So our new cabin is half the size of our former home in the suburbs.
HALF the size. And NO basement.
For this family (genetically predisposed to collecting), living in a small house will be a challenge.
To be honest, we still have a bunch of stuff in our storage unit. After all, we ARE planning on building a bigger cabin. So I do expect to have space again someday. But in the meantime, here we are, a family of four, living in a small house, with a TINY kitchen. How do I do it?
1. Identify The Essentials
What items are absolutely necessary? Most of my cooking and baking is from scratch, so I really need my KitchenAid mixer and Cuisinart food processor, but I figured I could get by with a small selection of saucepans and baking dishes. And it’s working! So far.
2. Cut The Fluff
Once the essentials are defined, the rest needs to go. If you’re a holder-on-er, hear me out, because there’s something freeing about letting go of stuff.Before we moved to the foothills, we got rid of PILES of stuff.
Most of the usable things went to the Salvation Army or were sold for some quick cash on our local social media garage sale group. The rest, well, we’re just glad that our garbage service didn’t have a household limit.
3. Face Your Fears
My biggest fear when facing the Give It or Keep It dilemma was the simple question, “What if I need this again someday?” I’ve heard some use the rule that whatever you don’t use in a given amount of time (a month, 6 months, a year, etc.) should go away since you don’t use it enough. That’s a valid concept, but I’m too good at rationalizing things, so that didn’t work very well in my world.
Instead, I asked myself, “Do I really want to find a place for this in my tiny kitchen?” That question prioritized my keeps and made it easier to part with the extras.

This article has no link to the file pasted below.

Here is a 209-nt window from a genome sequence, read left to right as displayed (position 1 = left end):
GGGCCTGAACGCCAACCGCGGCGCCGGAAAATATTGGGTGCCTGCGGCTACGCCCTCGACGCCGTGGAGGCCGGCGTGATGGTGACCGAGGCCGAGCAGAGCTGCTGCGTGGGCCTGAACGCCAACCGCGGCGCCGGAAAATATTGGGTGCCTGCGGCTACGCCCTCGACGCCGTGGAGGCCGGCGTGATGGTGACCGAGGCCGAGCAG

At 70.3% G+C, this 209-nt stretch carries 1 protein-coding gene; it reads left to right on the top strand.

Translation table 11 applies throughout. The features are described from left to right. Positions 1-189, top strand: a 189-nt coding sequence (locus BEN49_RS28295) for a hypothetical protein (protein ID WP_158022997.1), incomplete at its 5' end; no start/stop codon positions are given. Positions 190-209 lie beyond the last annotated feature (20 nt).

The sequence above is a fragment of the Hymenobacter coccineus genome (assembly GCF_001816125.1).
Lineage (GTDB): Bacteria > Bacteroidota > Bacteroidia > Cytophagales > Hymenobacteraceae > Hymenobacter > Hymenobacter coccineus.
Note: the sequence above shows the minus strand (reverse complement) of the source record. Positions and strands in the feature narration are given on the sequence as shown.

4. Use What You Have
Our current kitchen setup has three and a half upper cabinets, three base cabinets, and one drawer. Ouch! Even my scaled-back kitchen items won’t fit in that, let alone all my pantry stuff! Time to think outside the cabinet box.
Our best solution came from a few shelving units we already had–a pair of short bookshelves, and a stack of heavy-duty plastic garage shelves. I more than tripled my cabinet space.
It’s not ideal; I’ll have to dust those shelf items since there’s no cabinet doors to protect them. But it works and I didn’t have to go out and buy something new.
5. Embrace Your Creativity
The shelves worked great for many things, but my darn skillets were too big and the stack of saucepans was unwieldy. I considered getting a rack to hang from the ceiling with those spiffy little hooks, then it occurred to me:I can already hang stuff, just from the wall not from the ceiling!
Repurposing some hook racks we found elsewhere in the house, we solved our pan problem without increasing our stuff or decreasing our savings.Another opportunity for creativity came with the organization of my rather extensive spice collection. I have long outgrown the cute little 12-spice rack spinner we received for our wedding. And with limited cabinet and drawer space, I couldn’t figure out what do do with all these little glass bottles!
Enter Picture Shelves–designed to hang on the wall, a couple inches deep, with a handy lip on the outside edge so the bottles don’t fall off!
6. Enjoy The Journey
My initial motivation to de-stuff my life came from facing the fact that I would soon be moving to a house half the size of the one we had called home for 14 years. The new place would offer so many more opportunities for farming and exploring and just living, that I was finally ready to start to let go of things.
And what I found was:
Freedom–from the mental weight of having so much stuff,
Clarity–from the uncluttered new life,
Happiness–because now I’m not ruled by things, rather I control them.
But it IS a journey. If you walked into my little house today, you’d see plenty of clutter. And that’s OK. We’ve made huge steps forward with this move, but we still have a long way to go.
Won’t you journey with me?
Resources and Support:
NourishingMinimalism.com–Articles, resources, and a yearly challenge to keep you on track
TheMinimalists.com–Podcast, blog, and a 30-Day Minimalism Game
BecomingMinimalist.com–Articles and a 12-week Uncluttered Course